To evaluate the effects of body weight-supported overground gait training (BWSOGT) on motor abilities, such as gait and balance, in patients with Parkinson’s disease (PD).
Retrospective case-controlled observational study with a 4-week follow-up.
Inpatient rehabilitation.
We selected 37 of 68 patients with PD. Inclusion criteria were (1) Hoehn & Yahr stage II-IV, (2) no medication adjustment during the study period, (3) at least 1 week since last medication adjustment, and (4) ability to walk more than 10 meters on their own. Exclusion criteria were (1) cerebrovascular disease or other complications affecting movement, (2) difficulty in measurement, (3) early discharge, (4) medication change during the study, and (5) development of complications.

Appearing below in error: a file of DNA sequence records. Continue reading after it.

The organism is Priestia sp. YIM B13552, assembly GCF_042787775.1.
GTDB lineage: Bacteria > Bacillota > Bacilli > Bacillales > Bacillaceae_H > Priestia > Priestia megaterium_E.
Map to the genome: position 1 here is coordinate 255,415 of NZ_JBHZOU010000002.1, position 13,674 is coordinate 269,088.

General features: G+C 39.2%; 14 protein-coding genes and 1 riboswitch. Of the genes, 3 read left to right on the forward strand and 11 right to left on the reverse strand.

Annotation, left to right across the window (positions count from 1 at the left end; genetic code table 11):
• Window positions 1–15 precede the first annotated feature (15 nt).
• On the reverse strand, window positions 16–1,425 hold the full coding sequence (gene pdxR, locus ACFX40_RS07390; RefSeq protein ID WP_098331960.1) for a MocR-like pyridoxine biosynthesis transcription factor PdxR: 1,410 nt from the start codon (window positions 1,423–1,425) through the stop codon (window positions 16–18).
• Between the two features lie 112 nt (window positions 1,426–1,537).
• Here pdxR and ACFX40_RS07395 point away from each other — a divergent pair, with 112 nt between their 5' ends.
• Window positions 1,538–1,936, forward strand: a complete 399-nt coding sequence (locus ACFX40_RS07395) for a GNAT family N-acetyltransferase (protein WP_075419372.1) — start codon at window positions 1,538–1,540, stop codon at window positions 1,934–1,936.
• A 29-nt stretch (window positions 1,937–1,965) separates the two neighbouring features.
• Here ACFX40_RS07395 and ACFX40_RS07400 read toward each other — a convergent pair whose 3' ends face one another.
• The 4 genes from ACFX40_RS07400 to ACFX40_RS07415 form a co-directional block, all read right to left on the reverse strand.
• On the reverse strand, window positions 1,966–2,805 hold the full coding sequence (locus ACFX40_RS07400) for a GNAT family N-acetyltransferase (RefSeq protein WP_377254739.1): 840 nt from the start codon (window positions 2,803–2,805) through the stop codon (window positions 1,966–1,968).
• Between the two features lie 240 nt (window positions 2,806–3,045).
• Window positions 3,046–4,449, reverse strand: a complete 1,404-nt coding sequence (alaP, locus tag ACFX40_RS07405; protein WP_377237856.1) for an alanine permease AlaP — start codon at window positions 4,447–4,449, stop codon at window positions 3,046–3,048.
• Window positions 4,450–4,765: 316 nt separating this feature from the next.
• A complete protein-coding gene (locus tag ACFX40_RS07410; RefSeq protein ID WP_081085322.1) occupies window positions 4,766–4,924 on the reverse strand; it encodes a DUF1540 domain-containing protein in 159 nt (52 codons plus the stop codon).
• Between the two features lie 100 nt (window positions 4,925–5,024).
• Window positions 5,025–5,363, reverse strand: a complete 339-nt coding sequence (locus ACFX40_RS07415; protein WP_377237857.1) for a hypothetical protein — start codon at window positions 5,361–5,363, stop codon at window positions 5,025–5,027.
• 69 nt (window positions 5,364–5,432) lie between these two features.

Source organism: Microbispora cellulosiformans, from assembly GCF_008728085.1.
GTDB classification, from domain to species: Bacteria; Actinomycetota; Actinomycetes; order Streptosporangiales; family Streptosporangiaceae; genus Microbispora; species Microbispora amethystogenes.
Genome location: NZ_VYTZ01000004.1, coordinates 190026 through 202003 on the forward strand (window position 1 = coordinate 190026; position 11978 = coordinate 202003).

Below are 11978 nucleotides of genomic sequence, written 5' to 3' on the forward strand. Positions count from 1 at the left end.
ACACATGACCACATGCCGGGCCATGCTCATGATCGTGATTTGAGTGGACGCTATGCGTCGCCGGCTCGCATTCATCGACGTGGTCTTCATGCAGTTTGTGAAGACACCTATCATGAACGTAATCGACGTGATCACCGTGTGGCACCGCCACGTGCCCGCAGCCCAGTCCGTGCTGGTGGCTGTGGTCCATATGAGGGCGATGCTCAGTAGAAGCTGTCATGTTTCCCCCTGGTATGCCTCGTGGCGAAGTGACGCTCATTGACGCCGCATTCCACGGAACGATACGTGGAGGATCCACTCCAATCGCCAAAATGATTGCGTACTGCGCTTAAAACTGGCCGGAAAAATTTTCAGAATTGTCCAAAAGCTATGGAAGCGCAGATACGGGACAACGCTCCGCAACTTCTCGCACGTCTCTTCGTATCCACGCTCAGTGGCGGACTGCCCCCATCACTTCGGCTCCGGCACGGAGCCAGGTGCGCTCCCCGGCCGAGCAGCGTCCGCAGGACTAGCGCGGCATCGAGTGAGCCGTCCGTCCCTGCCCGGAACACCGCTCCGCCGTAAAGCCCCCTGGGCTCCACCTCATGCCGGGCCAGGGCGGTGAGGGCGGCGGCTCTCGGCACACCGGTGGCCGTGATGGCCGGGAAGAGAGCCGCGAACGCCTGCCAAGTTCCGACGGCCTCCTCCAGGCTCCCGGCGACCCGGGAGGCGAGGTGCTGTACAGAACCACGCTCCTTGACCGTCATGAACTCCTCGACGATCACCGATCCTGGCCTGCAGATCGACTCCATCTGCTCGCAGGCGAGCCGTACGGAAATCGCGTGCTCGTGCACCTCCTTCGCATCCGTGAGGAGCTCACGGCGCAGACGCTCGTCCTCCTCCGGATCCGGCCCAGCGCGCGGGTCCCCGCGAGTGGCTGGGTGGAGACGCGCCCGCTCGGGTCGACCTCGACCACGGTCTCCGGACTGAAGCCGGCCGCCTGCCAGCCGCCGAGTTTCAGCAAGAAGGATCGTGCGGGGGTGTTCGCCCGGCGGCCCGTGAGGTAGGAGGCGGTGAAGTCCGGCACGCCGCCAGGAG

Patients were divided into two groups. Patients in Group I underwent 20 minutes of BWSOGT with a mobile hoist in addition to the standard exercises; Group II performed 20 minutes of gait training in place of BWSOGT. In both groups, training was performed for a total of 15 times/4 weeks.
Participants were evaluated using the Unified Parkinson’s Disease Rating Scale total, part II, and part III; 10-m walk test; velocity; stride length; 6-minute walk test; timed up and go test; Berg Balance Scale; and freezing of gait before and after the intervention.
There were significant decreases in the Unified Parkinson’s Disease Rating Scale total, part II, and part III in both groups; however, 6-minute walk test, timed up and go test, and freezing of gait results only improved in Group I.
BWSOGT for patients with PD improves gait ability and dynamic balance more than standard gait training.